Former Chinese vice mayor gets death in graft case
BEIJING – A former vice mayor of China's wealthy resort city of Hangzhou was sentenced to death Thursday on corruption charges, state media reported, one of the harshest sentences handed down to a high-level Chinese official in recent years.
Xu Maiyong, 52, was convicted of bribery, embezzlement and abuse of power, the Xinhua News Agency said. The official verdict said Xu profited illegally to the tune of 269 million yuan ($41.3 million) while serving in a variety of positions between 1995 and April 2009, when he was dismissed.
Sentences are often announced on the same day as verdicts in China. All death sentences are automatically appealed to the supreme court.
The sentence appeared intended to signal the party's resolve in combatting widespread corruption.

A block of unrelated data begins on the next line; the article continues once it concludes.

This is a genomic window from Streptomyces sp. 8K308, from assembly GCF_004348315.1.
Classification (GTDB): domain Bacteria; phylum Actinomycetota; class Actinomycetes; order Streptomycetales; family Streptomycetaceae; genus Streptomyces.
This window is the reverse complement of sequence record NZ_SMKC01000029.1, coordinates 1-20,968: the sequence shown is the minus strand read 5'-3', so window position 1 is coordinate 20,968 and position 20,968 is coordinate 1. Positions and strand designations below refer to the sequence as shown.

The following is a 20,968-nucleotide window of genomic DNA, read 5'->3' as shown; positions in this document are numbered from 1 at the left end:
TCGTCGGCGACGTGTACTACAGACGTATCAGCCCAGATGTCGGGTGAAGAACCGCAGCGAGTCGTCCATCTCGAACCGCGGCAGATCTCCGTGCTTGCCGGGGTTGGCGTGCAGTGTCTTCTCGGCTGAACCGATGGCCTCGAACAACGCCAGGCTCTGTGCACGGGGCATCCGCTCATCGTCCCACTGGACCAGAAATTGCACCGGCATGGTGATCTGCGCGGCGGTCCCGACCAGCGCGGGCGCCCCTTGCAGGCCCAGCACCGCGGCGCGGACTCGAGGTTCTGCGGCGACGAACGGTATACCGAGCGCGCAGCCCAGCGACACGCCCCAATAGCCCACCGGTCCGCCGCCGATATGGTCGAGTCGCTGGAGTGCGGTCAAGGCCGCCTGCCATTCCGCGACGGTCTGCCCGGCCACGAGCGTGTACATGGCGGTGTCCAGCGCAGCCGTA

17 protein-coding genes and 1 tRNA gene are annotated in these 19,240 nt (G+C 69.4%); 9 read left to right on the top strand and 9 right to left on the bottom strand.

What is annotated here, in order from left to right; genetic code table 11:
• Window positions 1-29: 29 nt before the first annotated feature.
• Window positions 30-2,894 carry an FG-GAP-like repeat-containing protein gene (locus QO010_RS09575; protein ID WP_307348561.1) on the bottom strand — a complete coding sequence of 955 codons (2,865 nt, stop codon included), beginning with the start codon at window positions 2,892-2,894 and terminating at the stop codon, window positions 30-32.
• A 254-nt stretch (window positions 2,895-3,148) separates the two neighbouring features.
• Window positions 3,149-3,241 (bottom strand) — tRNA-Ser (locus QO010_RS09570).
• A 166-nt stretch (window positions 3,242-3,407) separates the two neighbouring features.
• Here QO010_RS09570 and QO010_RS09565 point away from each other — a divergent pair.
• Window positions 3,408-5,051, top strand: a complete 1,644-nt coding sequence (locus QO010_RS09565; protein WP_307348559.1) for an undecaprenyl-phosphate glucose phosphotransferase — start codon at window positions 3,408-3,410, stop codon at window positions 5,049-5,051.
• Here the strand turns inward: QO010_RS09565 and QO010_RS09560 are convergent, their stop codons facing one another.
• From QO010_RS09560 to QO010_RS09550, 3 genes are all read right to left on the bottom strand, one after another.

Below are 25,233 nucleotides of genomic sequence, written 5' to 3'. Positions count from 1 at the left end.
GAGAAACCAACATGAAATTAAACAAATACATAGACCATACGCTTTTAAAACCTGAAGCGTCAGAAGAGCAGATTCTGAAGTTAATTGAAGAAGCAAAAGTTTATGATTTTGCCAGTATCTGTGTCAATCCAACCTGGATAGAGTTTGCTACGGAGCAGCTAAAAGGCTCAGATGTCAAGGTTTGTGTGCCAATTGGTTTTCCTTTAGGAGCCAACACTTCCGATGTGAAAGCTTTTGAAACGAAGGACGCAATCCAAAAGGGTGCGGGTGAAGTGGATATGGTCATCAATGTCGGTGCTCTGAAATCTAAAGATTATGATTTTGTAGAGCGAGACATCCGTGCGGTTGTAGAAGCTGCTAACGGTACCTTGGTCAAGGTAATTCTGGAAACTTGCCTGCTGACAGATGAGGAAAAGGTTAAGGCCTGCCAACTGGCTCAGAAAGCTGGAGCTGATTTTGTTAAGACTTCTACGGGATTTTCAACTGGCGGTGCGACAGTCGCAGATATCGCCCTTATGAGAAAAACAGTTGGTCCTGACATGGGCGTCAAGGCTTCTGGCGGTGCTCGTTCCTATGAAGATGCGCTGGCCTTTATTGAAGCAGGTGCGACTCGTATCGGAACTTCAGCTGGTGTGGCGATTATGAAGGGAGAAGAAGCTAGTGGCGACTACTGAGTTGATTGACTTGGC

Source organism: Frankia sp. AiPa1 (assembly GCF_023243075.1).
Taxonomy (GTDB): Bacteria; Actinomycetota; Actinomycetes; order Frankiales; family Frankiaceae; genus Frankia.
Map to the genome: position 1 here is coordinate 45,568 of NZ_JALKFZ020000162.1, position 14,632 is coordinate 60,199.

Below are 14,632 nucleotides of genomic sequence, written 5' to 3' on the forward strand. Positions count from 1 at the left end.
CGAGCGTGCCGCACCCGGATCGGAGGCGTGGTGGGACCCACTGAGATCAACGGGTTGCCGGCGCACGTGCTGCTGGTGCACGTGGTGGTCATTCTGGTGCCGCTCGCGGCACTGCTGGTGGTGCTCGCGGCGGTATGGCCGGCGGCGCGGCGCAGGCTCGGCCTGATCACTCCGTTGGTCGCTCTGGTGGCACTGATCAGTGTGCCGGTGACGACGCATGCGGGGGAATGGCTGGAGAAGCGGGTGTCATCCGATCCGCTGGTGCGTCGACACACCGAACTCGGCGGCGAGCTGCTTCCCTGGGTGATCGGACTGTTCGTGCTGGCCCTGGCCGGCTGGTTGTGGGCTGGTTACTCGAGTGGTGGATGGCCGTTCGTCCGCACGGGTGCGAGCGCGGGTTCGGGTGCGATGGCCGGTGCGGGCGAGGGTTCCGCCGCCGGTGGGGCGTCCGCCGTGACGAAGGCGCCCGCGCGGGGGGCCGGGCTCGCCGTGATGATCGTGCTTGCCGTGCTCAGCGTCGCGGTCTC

Xu's crimes "severely harmed the image and reputation of the government, grievously harmed the interests of the nation and must be severely punished," Xinhua quoted the Municipal People's Intermediary Court in the city of Ningbo, just south of Hangzhou, as saying.
Cases where the defendant has deep political ties to a given region are often tried elsewhere to prevent interference.
Hangzhou in Zhejiang province has thrived in recent years from tourism, high-tech development and real estate that created greater prosperity but also ample opportunities for graft.
While graft is rife among officials and corruption cases are common, few result in death sentences unless they are linked to murder or other violent crimes.
In July 2010, Wen Qiang, the former police chief of the thriving western metropolis of Chongqing, was executed in a crackdown on organized crime after being convicted of bribery, rape, extortion and gang-related activities.
In 2007, Zheng Xiaoyu, the former head of the drug and food watchdog, was executed after being found guilty of taking bribes to approve substandard medicine blamed for at least 10 deaths.
Although the figure is considered a state secret, China is believed to carry out more court-ordered executions each year than all other nations combined.